The fourth Thursday in November is celebrated every year in the USA as Thanksgiving Day. It was originally a day when people thanked God for the food harvest and blessings they had received during the year. There are different stories to explain the first Thanksgiving Day, but the most famous dates back to 1621. The first winter in Massachusetts was long and hard for the group of English settlers, known as the Pilgrim Fathers. The native people in the area helped them to survive, teaching them how to plant corn, pumpkins and other crops. The following year the settlers and the Native Americans celebrated the harvest together.

Thanksgiving didn’t become a public holiday until 1863 when Abraham Lincoln decided to make its date official. Nowadays, it is a day when families traditionally get together to have a special celebration dinner. The menu usually includes roast turkey and other food typically eaten by the first Pilgrims. Today, the day after Thanksgiving is known as Black Friday and marks the day when Christmas shopping officially begins. Many shops offer incredible bargains and special offers but recently the biggest sales have often been online, where shopping is no longer limited to a one-day event.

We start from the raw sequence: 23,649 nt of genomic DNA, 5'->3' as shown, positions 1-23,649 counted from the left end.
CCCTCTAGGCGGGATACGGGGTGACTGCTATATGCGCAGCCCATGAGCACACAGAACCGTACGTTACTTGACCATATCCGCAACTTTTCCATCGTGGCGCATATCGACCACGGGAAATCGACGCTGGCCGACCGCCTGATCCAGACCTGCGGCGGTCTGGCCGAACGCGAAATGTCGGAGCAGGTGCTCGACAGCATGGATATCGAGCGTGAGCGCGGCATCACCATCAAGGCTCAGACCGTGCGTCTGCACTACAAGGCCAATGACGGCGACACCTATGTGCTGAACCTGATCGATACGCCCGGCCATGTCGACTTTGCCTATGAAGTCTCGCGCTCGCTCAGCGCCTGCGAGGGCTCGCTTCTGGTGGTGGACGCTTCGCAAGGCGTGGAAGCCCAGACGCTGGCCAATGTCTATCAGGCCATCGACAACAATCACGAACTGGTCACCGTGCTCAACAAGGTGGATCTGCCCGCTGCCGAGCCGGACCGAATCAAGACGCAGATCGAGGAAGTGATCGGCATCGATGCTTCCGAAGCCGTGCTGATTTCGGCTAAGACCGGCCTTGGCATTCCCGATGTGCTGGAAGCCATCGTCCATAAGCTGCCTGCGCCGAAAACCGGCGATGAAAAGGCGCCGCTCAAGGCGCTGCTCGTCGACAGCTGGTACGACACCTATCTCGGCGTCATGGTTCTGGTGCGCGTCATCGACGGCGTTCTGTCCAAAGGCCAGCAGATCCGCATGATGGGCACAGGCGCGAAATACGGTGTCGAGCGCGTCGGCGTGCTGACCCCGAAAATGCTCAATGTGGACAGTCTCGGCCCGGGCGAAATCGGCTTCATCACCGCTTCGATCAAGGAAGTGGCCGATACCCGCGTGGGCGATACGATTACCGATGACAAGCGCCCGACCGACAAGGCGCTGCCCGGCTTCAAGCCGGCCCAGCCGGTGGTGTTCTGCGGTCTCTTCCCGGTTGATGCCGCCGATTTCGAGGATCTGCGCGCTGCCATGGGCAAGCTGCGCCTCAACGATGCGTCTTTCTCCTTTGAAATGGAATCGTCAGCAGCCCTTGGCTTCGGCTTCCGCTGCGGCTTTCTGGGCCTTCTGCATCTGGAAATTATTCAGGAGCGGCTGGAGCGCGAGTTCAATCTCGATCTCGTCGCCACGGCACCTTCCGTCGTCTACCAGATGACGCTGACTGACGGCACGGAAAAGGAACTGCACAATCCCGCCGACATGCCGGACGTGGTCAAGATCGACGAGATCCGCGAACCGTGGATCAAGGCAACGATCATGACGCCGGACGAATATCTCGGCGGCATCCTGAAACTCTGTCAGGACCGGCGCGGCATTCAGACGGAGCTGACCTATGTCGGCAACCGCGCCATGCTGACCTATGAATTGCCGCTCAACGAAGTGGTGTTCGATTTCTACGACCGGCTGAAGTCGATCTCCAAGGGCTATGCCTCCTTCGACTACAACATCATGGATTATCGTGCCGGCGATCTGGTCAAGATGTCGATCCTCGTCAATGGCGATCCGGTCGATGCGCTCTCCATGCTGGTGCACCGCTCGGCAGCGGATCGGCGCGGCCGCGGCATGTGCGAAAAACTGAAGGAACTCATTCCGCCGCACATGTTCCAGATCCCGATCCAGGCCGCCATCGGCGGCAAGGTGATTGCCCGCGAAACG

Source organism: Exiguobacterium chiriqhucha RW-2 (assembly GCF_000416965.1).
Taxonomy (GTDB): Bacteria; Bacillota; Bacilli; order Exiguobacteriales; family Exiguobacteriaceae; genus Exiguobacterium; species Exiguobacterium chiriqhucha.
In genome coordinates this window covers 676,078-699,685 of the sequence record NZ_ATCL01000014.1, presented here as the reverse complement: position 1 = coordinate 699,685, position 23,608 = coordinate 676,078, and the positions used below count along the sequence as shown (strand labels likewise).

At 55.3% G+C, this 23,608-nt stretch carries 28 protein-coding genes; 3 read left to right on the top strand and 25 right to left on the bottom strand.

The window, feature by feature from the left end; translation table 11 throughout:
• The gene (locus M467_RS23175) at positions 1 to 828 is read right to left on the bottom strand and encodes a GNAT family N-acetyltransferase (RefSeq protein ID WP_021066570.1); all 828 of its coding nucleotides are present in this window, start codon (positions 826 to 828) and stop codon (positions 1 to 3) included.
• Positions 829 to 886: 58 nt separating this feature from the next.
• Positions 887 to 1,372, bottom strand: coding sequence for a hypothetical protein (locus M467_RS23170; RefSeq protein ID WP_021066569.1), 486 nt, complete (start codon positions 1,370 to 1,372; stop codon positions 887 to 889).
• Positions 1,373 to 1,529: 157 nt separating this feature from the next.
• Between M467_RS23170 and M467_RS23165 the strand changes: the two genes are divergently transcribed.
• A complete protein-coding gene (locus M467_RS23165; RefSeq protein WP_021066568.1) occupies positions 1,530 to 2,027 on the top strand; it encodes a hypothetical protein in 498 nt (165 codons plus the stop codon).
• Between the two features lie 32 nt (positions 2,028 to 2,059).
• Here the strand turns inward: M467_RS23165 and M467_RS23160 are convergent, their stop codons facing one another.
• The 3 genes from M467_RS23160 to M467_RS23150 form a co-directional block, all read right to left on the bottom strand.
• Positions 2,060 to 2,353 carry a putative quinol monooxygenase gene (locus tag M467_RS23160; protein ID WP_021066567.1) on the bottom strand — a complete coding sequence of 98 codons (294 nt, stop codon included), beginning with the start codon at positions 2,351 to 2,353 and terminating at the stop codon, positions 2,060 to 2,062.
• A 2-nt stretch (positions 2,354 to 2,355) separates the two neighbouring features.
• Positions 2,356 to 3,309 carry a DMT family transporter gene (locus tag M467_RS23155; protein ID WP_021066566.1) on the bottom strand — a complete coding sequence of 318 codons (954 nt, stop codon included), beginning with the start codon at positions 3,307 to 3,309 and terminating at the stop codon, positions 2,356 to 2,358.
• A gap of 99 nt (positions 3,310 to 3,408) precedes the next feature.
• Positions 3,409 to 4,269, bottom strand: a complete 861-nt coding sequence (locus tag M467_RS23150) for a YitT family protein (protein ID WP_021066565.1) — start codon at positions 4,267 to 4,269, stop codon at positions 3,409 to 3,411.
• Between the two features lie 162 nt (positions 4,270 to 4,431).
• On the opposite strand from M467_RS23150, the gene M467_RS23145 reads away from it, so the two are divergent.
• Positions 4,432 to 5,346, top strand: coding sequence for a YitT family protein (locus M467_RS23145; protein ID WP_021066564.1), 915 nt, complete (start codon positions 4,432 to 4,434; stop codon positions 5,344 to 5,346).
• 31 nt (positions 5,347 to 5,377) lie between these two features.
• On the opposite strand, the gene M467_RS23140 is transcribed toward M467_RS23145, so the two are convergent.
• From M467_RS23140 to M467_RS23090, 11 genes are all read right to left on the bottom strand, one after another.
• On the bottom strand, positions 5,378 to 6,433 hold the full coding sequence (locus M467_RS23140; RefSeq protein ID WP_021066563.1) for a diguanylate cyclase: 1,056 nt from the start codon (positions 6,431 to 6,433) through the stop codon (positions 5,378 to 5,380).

Illustration by Anna+Elena Balbusso, taken from A Christmas Carol by Charles Dickens, Reading and Training, Step 4 (B2.1)